The Latin Patriarch of Jerusalem looks back on the apostolic journey to Cyprus and Greece. Migration “neither a problem nor a resource” but a “fact” to be faced with “pastoral choices”. From economic divisions to one-on-one meetings, “another wealth” is possible. Walls are “a buffer, not the solution”.
08 Dec. 2021
By Dario Salvi
The most significant moment of Pope Francis’ recent trip to Cyprus was “ecumenical prayer with the migrants” in the Basilica of the Holy Cross in the ancient walls of Nicosia. It is there that we glimpsed the “personality” of the pontiff, notably “in his improvised speech” and “in his meeting with the mothers”. Parents and children “waiting” to know “what will be their fate”, the Pope indeed spoke to them “of his proximity”.
Here is the summary of the Latin Patriarch of Jerusalem Pierbattista Pizzaballa, entrusted to AsiaNews, on his return from having accompanied the Pope to the Mediterranean island and to Greece. He recounts how Pope Francis “fearlessly kisses when everyone says to keep a distance in relationships” because of the Covid-19 pandemic. On the contrary, from him comes the invitation to “encounter” with gestures, words, in ecumenical dialogue.
The Latin Patriarch, under the ecclesiastical jurisdiction of Cyprus, speaks of a “short but intense journey as the Pope has accustomed us to” lately and which “has affected two aspects: the meeting with the small Catholic community and the relationship with the Orthodox Church. “
He continues that on the island “there are very good respectful relations between Catholics and Orthodox” and this is an aspect “to be taken into consideration” in a universal perspective of dialogue. Here, he warns, in a land “divided” and which will remain so “for a long time”, there are “sufferings” every day that must be “heard”.
The question of migrations was in the foreground “especially on the return of the Holy Father to Lesbos”, notes the Latin primate, where “the phenomenon is stronger” and “the impact is greater”. However, he continues, Cyprus remains a “bridge between West and East” and brings together “all the dynamics taking place in the Mediterranean”.
Not only migrants, but the energy issue surrounding gas supplies as well as economic and financial interests. The Pope recalled that there is another richness which is that of “the human being: it has brought attention back to people”.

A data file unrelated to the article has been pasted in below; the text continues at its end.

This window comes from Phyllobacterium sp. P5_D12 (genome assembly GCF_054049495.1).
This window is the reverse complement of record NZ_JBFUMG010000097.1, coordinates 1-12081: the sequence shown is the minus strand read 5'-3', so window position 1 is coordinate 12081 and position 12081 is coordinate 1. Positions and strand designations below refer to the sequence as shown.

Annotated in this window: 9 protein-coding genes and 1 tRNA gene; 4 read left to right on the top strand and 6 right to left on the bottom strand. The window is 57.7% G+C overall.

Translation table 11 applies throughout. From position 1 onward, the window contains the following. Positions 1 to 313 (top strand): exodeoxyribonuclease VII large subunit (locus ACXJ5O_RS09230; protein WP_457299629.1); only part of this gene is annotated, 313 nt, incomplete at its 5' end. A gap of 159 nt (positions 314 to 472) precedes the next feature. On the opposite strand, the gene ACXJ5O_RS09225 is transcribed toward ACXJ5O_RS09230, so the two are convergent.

Migrants “are neither a problem nor a resource but a reality, a fact” and even before “sociological and economic theories” of “pastoral choices” are necessary. “We are not interested in color and whether their presence is legal or not, they are here and they are part of our Church and we have to face this reality.”
It is precisely in the question of migrants that there is the main difference between the apostolic journey of Benedict XVI in 2010 and that of Francis. “On the contrary, there is a deep continuity in the relationship with the Orthodox Church, which has developed.”
The Latin Patriarch of Jerusalem returned to ecumenical relations with the Orthodox world, which he defined as “very composite” and for this reason “it is never simple”. The stop in Cyprus, he explains, “did not bring anything more, but it put a fixed point” and placed in the center of attention “a situation to indicate it to others as well. Churches “. In dialogue, he asserts, the Orthodox world must understand that “it loses nothing” but gains everything in opportunities for enrichment.
In the Catholic community – and not only – of Cyprus, there was “a great expectation” of the presence of the Pontiff and the participation went “beyond expectations” despite the short time, just over a month , to prepare the trip from the announcement. The Pope also spoke of dividing walls, a growing phenomenon from Cyprus to the Holy Land, from Poland to the border between Mexico and the United States, but with “different dynamics”. “The walls,” Patriarch Pizzaballa concluded, “are just the last link in the chain, and the answer is to help people open their eyes, claiming that [walls] are just a buffer, but they are not the solution.–Asia News